Most of the time I shoot in colour, typically as landscape photography lends itself to showing the natural world in vivid Technicolour (wait, we've progressed past Technicolour... right?), however sometimes circumstances lend themselves better to monochrome.
We all complain about the weather, whether it be too hot or too cold, too dry or too wet. Usually if it's not ideal outside we'd all stay indoors. Certainly in terms of photography, grey overcast skies are arguably the worst (for me) as they offer poor light, little contrast, nothing of interest and will dull the colours of everything around you.
But this should not keep you (as a photographer) indoors. The weather is constantly changing, potentially offering new opportunities of light and scenery. Besides which, if the landscape is persistently uninspiring there are always other options. As a basic you could always look at improving whatever images you have captured in a post-production suite like 'Lightroom 4'. Personally I prefer to capture an image as close to perfect (bearing in mind there's always room for improvement) in-camera and so will minimise the editing of my images.
Alternatively you could either focus on macro photography and delve into another (smaller) world altogether. Or you can switch your camera settings to monochrome. Doing the latter will neutralise all colour (obviously) but will also stretch your creativity by limiting the palette you're working with.
Of course there are far more occasions to use monochrome than just bad weather. I will always switch to monochrome, for example, when I'm shooting street. My intention being to use texture, shape and pattern as the focus of those images rather than hoping a bright and vivid colour doesn't misdirect the attention of any viewers.
In September last year, I was walking through the City of Truro; a lovely City which to me feels more spacious and calming than most other cities I've spent time in. On my way back to the car park via the Lemon Quay subway I found a busker playing in the shelter of the subway. Unusually though, while most buskers play the guitar this one was playing the violin (and well too to my ear, I even left a tip).
I had my camera with me, my D3100 with the standard 18-55mm kit lens, and I decided to perch myself at the opening to the subway, on the opposite side to the violinist. It was a bright day and the sun was blaring at the subway's opposite opening creating quite a bit of contrast, but more importantly (for me at the time) the busker was being back-lit by the natural light.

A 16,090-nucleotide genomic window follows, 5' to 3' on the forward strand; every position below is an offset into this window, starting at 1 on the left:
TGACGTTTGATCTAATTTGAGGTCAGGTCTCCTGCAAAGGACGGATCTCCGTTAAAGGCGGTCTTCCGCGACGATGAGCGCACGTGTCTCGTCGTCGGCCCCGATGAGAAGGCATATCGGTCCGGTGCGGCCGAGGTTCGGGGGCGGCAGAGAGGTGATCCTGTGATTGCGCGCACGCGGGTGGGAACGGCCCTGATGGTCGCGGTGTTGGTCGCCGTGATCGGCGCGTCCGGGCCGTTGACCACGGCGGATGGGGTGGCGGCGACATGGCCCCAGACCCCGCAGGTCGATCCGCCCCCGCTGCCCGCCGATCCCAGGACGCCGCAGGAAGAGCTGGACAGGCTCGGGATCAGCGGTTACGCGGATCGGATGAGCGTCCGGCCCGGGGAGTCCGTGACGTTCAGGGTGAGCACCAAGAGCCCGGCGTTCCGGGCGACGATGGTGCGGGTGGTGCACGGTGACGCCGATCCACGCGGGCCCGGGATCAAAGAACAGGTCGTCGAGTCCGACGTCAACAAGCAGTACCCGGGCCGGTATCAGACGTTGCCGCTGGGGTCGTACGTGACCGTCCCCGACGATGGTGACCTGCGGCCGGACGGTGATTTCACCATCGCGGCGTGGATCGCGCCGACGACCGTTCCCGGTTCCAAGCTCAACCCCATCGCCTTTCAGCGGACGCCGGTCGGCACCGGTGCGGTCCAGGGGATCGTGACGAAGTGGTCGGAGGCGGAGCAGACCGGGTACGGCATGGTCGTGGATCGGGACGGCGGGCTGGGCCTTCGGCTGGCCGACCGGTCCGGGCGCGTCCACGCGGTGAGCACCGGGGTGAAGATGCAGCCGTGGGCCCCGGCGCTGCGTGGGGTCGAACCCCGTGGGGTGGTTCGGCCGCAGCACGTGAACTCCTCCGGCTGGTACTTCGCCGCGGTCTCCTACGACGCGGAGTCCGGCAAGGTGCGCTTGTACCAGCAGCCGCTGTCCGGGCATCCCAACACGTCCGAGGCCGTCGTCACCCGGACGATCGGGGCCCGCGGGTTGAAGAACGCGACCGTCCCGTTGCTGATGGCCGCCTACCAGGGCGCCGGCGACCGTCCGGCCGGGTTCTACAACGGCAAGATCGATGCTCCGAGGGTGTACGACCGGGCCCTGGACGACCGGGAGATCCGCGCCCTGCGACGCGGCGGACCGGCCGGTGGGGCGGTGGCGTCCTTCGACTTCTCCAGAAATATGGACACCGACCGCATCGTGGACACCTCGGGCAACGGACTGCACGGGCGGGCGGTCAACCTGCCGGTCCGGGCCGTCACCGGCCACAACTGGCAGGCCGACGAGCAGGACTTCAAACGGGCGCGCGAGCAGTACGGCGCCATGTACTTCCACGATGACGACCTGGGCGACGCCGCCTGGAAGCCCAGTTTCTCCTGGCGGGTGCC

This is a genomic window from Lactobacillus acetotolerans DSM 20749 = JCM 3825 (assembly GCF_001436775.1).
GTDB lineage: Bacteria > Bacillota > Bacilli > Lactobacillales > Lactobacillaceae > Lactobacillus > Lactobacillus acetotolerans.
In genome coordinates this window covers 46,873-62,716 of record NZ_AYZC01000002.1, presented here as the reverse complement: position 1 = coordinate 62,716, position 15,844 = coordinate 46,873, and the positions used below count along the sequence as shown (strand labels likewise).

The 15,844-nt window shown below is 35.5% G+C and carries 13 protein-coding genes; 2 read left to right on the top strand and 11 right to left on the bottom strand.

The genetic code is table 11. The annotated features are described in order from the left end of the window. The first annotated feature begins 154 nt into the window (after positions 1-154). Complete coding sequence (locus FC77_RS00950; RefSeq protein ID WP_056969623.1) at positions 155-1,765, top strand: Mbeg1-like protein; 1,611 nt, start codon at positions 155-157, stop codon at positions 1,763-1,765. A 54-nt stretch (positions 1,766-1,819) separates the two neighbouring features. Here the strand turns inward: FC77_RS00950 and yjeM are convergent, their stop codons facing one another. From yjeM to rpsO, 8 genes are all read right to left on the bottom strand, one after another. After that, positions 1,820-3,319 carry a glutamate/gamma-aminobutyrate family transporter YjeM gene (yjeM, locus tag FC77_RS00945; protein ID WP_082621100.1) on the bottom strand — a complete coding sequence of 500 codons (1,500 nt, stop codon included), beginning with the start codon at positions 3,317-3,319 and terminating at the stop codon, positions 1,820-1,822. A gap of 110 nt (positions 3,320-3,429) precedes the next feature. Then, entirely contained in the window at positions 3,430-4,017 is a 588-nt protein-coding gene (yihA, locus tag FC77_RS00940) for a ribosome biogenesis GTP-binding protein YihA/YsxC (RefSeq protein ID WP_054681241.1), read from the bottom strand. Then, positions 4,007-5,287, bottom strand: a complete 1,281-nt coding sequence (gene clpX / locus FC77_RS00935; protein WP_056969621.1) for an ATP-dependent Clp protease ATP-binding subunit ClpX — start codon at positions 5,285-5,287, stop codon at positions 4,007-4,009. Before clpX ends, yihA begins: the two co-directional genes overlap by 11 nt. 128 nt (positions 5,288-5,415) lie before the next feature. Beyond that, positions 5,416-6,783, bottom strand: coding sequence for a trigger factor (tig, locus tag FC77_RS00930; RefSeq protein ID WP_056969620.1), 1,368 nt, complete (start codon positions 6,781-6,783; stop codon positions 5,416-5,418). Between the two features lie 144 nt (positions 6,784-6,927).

I was aiming for a silhouette shot with the busker as the main focus (although back then I couldn't have described my intention so succinctly as just). Being a busker I figured he wasn't going to move anywhere in a hurry and so I had time to stop and experiment. I began shooting, gradually extending my focal length. I found the 55mm focal length was perfect. Well maybe not perfect, as I did have to crop out some undesirables that were within my frame (like an abandoned shopping trolley).
I didn't move position to circumvent such problems. I doubt I subconsciously wanted to avoid spooking the violinist by getting to close with a camera. More likely I was happy with my perch, bearing in mind foot traffic passing frequently by, and I knew I had a crop tool on my laptop.
Nikon D3100, Nikkor 18-55mm @ 55mm, 1/50s @ f5.6, ISO 200
I had taken multiple shots, each as a single shot rather than continuously firing, with different levels of exposure. I knew from the in-camera reviews it was the lesser exposed images that were more what I was after. Showing more of a contrast between the subway shadows and the brightness beyond. I even liked the reflected light from the puddled water down the one side. It added a texture to the image (I felt). After a while I figured I'd captured enough shots and moved on.
Once uploaded, I cropped the most favoured image, (removing the offending shopping trolley) slightly increased the contrast level to properly make it a silhouette, and then I was happy.